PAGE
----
Williamsen:  Good afternoon, my name is Tom Williamsen, WILLIAMSEN.  I am President of  Helton and Williamsen P.C.  We are a consulting firm specializing in water resources and, in particular, water right matters.  Our cliental include municipalities, water and sanitation districts, metropolitan districts, irrigation ditch companies, developers and other individuals throughout much of Colorado.  We have worked for Will-O-Wisp since 1995 on their water right issues.  The water rights that are part of my discussion include the water right for the Glassman #2 Ditch.  It was decreed in case #83CW002 for the rate of  0.7 cfs for municipal and other purposes and has an appropriation date of August 31, 1981.  Being decreed as a 1983 case, it has a 1983 priority.  One of the things that’s come up about the location of the Glassman #2 Ditch – I prepared this map of Elk Creek that’s on the easel there that points out the point of diversion as decreed in that case number that I mentioned.  It was a, I took the, you know, measured it off using the coordinates or the bearing of distance provided in that decree and spotted it on Deer Creek, I’m sorry, Elk Creek, where the point of diversion is and um there was some discussion about the location of the Glassman Ditch as it’s shown in the State Engineer’s tabulation of water rights.  There is coordinates that are provided in that tabulation that are erroneous.  As I understand, there was no field verification of the coordinates to show where that actual point was.  But this is based on a decree and a description of the location of the diversion in the decree.  In case #81CW144, this is a plan for augmentation.  The plan for augmentation is required because the Glassman Ditch #2 is a relatively junior water right.  And it often times will be out of priority, so in this case number, they developed a plan for augmentation and that plan allows the continued diversion of water as long as they make up the depletions with another source of water.  Now, the source of  --- let me define depletion first.  The depletion at any time is the difference between the diversion and the return flow.  In this case, the diversions out of Elk Creek and from the wells, well field, goes to the community for their domestic uses.  The return flow is the wastewater that goes back through the wastewater plant to Wisp Creek.  (Brian can you flip the chart around)  That’s kind of a map of the upper South Platte River Basin with a portion of the area described there as being, showing where Elk Creek is and the point of diversion for the Glassman #2.  Wisp Creek is shown.  The return flows from the wastewater plant will run down Wisp Creek to the North Fork of the South Platte River.  The, I hope everybody can see, maybe if somebody can point at these things.  Brian has identified where Wisp Creek is.  Wisp Creek flows into the North Fork and then on down the river.  So the wastewater will come in at that point.  It’ll run to the North Fork, down to the confluence with Elk Creek, then on down to the South Platte River at Two Forks.  The augmentation supply in this case is purchased from Mountain Mutual Reservoir Company.  The Will-O-Wisp is a shareholder in that company and obtained their shares by buying this water from Mountain Mutual.  The water that Mountain Mutual Water Company has is located in Spinney Mountain Reservoir down here on the South Middle Fork and also some senior irrigation rights in the Upper Middle Fork Basin.  That water would then run down the creek or run down the river to make up depletions at the point where the two rivers coincide.  Now, Mountain Mutual has developed several of these plans for augmentation for water users in Park County, Teller County and Jefferson County.  Now, at the confluence with Elk Creek and where Wisp Creek comes into, well, I’m sorry, the confluence where Elk Creek and the North Fork of the South Platte come together, the depletion at that point is equal to the difference between the diversions and the return flow.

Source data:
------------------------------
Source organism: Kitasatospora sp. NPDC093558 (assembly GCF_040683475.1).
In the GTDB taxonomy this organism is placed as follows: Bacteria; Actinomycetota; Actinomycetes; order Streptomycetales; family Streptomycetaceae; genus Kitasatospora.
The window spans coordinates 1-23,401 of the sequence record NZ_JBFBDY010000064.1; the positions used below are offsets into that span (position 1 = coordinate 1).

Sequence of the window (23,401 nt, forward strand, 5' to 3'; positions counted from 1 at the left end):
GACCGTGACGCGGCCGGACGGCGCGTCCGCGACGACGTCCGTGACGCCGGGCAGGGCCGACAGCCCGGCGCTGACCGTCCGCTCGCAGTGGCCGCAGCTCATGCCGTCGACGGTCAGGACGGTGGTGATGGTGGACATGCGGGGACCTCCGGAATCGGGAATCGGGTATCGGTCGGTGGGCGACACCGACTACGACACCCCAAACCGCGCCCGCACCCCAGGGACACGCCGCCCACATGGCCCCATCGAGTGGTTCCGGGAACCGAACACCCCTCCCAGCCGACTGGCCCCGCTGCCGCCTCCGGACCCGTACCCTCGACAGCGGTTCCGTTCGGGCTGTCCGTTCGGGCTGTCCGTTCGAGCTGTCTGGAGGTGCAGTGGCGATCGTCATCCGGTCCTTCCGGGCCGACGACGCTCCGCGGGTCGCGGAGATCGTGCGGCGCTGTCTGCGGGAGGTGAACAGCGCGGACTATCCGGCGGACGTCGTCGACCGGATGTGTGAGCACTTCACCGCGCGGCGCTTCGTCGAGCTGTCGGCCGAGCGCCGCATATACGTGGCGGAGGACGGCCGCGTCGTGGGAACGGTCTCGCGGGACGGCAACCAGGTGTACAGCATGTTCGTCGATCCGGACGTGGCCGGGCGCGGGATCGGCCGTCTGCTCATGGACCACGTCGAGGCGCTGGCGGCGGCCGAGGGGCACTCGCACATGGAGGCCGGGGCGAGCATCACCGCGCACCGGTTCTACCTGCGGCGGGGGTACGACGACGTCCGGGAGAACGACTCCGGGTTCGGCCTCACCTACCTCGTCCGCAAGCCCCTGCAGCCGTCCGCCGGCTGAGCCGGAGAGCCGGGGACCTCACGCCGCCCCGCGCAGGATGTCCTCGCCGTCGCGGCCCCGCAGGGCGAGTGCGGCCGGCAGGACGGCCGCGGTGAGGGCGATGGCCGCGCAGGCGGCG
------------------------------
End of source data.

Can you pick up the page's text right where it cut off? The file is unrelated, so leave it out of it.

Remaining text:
The return flow from in-building uses will run about 95% of the diversion or the water use.  So, at that point on the North Fork, our depletion is essentially equal to 5% of the total diversion and that’s the amount of depletion then that the water from Mountain Mutual makes up.  Now, that’s just for in-building uses.  The augmentation plan contains certain terms and conditions that allow to prevent injury to other users in the South Platte basin.  In particular, you saw the graphic that Brian presented this morning that shows what we’re limited to in the way of pumping the wells.  The volumetric limitations there of the particular one that I look at is the running total of  10 year cumulative pumping cannot exceed 350 acre-feet, which works out to an average of 35 acre-feet per year.  But they can also pump up to 69 acre-feet in any one year and that allows some flexibility in meeting their water demands and provide some flexibility in using their wells to supplement their direct-flow water.  Now the Water Court in their decision, in their decree, found that the imposition of the terms and conditions that were described in the decree presented no injury to any other water user in the South Platte basin and that implementing those terms and conditions would not injure anybody else in the South Platte River basin.  I’d also like to talk a minute about the in stream flow water right held by the Colorado Water Conservation Board.  That is a water right.  It has a priority date and appropriation date.  It was filed and it has an appropriation date of January 6, 1984.  It’s a water right – it goes into the same priority system of all other water rights.  It is junior to the Will-O-Wisp’s the Glassman Ditch #2, as well as junior to the Will-O-Wisp’s plan for augmentation.  Now, in 1995, the augmentation plan was amended in order to limit the amount of consumptive use that could happen within the subdivision.  That limitation was set at 13.35 acre-feet, which corresponds to the amount of water that they purchased from Mountain Mutual.  So there is an equation in that decree that determines how many units can be developed to stay within that depletion amount.  The equation includes components for single and multi-family residential units, livestock watering, irrigated landscape and commercial uses.  Currently, there are no livestock being watered, there’s no irrigation and there’s no commercial use.  So, right now, it’s all in the residential component.  So, under that equation that we used there for the 689 equivalent residential units, I mean for the full project, the depletion total is 10.8 acre-feet.  That’s 2.55 acre-feet less than our maximum allowable of 13.35.  So, there’s still some flexibility there to develop these other uses including irrigation, and that was one thing I heard this morning about a development of the wetland on sight.  The wetland has to be irrigated and we have the means in this decree to irrigate it up to the limitation or the net remaining consumptive use that we could use would be 2.55 acre-feet.  Using the ratio that’s within the decree, they say the consumptive use of irrigation would be 1.6 acre-feet per acre, so that results in about 1.6 acres of irrigation if needed.  Which I think greatly exceeds what was expected here as a pencil(?) wetland development.  I would also like to speak about the stream flow monitoring program.  This was something that I suggested to them back in 2000/2001.  We got started in 2001, so I, me and my staff (I guess that’s not proper English but) my staff would go up and measure the stream flow there near the diversion on Elk Creek.  We used current meter and standard techniques for those measurements.  Shortly thereafter, we installed, well we didn’t, but PEC(?) and staff from Will-O-Wisp installed a flume, which is just a way to channel the water from the stream through this narrower constriction and installing a way to measure the depth.  We measured the flow with our current meter and that developed a relationship between depth through the flume and the flow through the flume.  Then the staff from the Will-O-Wisp and volunteers from Will-O-Wisp would go and read the staff gauge and measure the depth of the water through the flume.  We were then able to take that measurement of depth with our calibrations of flow and depth through the flume to develop these flow rates for these weekly to bi-weekly measurements by the staff.  Now, at that time in 2001 when we started this program, I could not have forecast the 2002 drought.  I’d like to think that our program was not the cause of the drought but we were fortunate or unfortunate because that drought did happen and we got some good records, good data to look at in that extremely drought year.  We continued the monitoring program through 2003 to observe the stream flows and we learned a lot about what happens on Elk Creek in those severe droughts.  That’s all that I have to present.  Do you have any questions?